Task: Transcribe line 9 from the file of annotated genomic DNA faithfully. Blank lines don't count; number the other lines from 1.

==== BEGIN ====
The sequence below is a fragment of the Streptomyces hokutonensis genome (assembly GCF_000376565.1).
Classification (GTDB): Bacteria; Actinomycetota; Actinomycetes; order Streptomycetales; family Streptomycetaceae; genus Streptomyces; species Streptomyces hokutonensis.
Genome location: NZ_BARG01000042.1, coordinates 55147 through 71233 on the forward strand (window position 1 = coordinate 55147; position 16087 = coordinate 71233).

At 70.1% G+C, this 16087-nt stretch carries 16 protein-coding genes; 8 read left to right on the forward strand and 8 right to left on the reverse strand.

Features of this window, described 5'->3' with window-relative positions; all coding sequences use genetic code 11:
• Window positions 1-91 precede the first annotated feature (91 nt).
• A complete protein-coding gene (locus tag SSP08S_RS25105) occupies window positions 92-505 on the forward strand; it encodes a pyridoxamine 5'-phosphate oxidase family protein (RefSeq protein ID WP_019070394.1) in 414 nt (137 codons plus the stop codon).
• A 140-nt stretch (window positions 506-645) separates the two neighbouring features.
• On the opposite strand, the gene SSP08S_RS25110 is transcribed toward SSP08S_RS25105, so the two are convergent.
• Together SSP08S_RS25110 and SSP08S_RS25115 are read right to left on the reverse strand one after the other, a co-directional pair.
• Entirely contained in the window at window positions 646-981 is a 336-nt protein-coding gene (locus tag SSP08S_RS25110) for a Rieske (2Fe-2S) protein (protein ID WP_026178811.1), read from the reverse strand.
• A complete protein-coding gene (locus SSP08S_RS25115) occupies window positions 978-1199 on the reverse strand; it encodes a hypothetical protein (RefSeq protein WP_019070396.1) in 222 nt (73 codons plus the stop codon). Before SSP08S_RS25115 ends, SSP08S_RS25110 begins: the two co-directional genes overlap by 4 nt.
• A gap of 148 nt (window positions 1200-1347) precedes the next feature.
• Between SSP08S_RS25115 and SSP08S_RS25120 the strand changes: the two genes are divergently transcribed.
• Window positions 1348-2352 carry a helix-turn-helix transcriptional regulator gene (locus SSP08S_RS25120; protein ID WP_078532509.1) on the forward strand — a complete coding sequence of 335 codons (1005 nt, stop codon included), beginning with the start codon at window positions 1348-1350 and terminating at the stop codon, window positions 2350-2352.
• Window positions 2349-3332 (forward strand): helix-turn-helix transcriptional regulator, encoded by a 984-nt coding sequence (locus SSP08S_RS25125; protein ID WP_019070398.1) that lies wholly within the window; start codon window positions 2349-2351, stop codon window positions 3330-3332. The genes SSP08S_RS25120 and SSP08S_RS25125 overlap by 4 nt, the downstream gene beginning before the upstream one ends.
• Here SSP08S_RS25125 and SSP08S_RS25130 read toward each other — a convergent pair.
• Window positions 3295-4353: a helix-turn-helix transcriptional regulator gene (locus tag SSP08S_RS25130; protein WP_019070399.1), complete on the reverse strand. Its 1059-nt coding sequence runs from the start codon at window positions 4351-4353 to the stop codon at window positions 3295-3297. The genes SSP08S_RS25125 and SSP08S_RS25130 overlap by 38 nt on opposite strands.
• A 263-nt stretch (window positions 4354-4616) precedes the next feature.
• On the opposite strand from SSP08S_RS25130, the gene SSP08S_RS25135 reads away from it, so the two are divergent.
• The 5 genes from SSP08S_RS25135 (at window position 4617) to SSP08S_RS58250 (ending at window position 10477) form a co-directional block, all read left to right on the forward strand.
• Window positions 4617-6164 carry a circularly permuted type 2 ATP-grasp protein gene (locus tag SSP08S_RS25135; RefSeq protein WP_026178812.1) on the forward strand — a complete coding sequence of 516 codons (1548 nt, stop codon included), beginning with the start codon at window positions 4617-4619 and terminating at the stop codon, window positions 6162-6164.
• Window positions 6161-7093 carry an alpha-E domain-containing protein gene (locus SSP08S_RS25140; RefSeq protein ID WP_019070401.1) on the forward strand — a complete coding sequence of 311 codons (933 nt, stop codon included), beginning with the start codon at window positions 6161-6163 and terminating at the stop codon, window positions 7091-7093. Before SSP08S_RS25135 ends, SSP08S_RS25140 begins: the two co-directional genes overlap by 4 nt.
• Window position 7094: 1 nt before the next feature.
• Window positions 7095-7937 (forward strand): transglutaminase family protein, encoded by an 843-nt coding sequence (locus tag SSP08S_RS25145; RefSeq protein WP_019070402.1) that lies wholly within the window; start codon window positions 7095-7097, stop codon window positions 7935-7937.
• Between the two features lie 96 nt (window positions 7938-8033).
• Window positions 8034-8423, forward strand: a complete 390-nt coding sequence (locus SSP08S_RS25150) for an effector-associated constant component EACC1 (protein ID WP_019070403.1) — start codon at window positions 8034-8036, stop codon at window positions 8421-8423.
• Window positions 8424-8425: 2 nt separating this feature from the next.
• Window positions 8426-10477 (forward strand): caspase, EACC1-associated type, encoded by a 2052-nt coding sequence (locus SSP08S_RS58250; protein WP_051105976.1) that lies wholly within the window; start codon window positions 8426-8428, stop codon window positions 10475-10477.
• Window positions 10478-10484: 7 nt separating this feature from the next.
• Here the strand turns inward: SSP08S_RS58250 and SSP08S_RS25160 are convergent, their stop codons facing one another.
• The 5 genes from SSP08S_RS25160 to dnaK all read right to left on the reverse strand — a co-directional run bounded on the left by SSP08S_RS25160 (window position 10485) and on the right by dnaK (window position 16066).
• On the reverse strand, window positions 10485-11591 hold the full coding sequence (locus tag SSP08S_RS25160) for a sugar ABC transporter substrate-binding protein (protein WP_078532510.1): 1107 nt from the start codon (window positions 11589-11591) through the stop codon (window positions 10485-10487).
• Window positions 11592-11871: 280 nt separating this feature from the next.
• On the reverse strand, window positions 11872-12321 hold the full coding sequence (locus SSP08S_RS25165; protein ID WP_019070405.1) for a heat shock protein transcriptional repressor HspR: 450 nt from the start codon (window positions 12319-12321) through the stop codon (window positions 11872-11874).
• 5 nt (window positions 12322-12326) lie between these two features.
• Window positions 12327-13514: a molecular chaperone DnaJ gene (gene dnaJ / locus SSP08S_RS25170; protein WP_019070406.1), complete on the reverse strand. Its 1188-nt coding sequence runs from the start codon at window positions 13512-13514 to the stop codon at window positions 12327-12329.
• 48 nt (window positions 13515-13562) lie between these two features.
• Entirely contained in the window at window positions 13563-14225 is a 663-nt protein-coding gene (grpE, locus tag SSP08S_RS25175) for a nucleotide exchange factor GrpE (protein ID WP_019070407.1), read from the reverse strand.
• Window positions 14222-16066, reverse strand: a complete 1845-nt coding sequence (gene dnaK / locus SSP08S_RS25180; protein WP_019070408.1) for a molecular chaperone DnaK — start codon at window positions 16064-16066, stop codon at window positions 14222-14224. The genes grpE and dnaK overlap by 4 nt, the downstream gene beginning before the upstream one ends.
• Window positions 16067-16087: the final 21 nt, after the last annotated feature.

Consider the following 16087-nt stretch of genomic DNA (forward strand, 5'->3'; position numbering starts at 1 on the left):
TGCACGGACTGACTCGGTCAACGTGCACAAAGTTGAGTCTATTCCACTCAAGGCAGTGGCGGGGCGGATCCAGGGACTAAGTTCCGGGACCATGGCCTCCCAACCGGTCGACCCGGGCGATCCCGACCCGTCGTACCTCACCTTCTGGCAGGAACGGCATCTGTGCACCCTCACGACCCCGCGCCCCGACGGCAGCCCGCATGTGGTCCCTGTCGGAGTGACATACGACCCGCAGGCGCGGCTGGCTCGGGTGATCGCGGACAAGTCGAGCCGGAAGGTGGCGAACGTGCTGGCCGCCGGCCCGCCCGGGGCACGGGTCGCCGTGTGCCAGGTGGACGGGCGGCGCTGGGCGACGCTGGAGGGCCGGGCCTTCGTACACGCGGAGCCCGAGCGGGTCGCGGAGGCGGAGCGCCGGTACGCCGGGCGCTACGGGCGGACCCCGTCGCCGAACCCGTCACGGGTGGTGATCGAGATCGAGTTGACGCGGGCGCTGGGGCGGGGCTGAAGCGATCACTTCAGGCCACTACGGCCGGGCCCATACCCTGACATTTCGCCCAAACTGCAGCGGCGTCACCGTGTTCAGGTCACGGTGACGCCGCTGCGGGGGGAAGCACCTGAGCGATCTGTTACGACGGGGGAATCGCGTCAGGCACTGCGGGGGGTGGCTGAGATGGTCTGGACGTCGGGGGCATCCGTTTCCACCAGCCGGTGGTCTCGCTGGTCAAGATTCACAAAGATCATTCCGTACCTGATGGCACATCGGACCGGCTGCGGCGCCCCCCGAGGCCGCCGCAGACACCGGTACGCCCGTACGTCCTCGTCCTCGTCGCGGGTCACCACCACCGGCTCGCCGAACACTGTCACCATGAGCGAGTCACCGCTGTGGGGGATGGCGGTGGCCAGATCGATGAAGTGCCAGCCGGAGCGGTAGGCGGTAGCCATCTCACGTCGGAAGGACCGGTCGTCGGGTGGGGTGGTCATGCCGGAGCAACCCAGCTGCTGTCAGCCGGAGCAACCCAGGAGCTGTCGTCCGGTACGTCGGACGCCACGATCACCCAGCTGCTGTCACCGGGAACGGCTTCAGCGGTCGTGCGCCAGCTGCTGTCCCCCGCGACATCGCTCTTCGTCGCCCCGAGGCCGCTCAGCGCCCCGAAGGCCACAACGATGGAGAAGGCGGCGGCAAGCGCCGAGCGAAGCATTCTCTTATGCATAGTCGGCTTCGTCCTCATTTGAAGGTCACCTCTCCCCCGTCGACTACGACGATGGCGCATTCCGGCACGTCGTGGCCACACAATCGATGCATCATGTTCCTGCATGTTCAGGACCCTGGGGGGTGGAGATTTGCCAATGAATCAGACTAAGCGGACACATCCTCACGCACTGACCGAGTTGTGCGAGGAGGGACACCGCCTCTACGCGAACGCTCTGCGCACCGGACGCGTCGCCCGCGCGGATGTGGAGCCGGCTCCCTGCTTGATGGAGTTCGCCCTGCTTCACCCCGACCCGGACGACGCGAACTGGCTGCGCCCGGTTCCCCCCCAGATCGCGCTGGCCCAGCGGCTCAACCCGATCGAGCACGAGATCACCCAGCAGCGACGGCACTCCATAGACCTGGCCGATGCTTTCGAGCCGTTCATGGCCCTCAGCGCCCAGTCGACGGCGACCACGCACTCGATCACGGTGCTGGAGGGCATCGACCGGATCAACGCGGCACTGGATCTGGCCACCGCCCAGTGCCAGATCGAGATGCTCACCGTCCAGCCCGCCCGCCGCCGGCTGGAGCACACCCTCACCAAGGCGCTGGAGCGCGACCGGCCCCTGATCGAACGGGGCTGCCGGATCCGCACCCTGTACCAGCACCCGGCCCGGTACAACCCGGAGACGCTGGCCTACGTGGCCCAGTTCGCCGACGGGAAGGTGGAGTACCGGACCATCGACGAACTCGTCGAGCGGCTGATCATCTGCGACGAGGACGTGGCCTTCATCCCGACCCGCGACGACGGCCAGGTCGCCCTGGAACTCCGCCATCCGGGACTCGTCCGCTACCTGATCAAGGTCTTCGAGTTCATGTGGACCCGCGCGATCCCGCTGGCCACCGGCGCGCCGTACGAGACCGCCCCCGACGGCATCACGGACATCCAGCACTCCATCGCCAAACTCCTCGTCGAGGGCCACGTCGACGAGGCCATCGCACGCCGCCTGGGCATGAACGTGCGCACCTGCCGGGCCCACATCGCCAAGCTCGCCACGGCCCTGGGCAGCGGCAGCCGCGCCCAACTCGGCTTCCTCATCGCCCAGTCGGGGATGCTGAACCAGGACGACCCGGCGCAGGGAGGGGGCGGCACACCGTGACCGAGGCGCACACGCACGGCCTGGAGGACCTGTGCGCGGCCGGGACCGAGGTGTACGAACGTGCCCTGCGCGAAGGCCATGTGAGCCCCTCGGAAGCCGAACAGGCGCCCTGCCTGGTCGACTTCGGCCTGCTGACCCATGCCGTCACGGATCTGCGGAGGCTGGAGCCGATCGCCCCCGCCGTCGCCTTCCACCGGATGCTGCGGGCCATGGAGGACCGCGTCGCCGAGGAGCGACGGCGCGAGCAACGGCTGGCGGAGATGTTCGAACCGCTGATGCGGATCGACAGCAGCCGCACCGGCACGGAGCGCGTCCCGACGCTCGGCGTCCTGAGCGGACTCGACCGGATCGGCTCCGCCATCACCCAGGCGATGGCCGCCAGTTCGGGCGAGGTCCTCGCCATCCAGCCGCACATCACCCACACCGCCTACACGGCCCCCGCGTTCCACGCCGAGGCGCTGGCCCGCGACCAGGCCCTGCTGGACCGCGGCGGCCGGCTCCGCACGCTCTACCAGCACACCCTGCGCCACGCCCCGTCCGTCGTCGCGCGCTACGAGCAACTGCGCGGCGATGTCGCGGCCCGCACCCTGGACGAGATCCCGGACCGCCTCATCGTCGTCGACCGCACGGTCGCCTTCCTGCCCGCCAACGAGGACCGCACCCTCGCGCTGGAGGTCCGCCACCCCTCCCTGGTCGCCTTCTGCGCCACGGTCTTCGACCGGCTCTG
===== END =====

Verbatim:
• On the opposite strand, the gene SSP08S_RS25110 is transcribed toward SSP08S_RS25105, so the two are convergent.